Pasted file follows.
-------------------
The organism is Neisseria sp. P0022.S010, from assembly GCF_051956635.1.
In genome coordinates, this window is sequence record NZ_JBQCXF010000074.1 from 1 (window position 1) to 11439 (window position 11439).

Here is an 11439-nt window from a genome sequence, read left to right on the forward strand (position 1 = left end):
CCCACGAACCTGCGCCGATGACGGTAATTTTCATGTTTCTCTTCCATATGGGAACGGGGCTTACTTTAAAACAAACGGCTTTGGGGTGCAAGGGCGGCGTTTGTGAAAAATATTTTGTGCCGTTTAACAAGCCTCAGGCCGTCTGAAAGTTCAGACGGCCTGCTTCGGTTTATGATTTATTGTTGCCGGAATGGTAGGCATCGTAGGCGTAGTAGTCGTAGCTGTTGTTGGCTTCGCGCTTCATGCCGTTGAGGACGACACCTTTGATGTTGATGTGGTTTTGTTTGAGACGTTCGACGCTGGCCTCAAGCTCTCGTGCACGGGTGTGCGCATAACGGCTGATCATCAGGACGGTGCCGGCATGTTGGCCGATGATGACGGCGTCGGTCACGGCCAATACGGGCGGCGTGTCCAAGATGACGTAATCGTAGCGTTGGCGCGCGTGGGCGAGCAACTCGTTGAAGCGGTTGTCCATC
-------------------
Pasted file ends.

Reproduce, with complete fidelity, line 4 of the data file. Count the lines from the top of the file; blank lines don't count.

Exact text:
CCCACGAACCTGCGCCGATGACGGTAATTTTCATGTTTCTCTTCCATATGGGAACGGGGCTTACTTTAAAACAAACGGCTTTGGGGTGCAAGGGCGGCGTTTGTGAAAAATATTTTGTGCCGTTTAACAAGCCTCAGGCCGTCTGAAAGTTCAGACGGCCTGCTTCGGTTTATGATTTATTGTTGCCGGAATGGTAGGCATCGTAGGCGTAGTAGTCGTAGCTGTTGTTGGCTTCGCGCTTCATGCCGTTGAGGACGACACCTTTGATGTTGATGTGGTTTTGTTTGAGACGTTCGACGCTGGCCTCAAGCTCTCGTGCACGGGTGTGCGCATAACGGCTGATCATCAGGACGGTGCCGGCATGTTGGCCGATGATGACGGCGTCGGTCACGGCCAATACGGGCGGCGTGTCCAAGATGACGTAATCGTAGCGTTGGCGCGCGTGGGCGAGCAACTCGTTGAAGCGGTTGTCCATC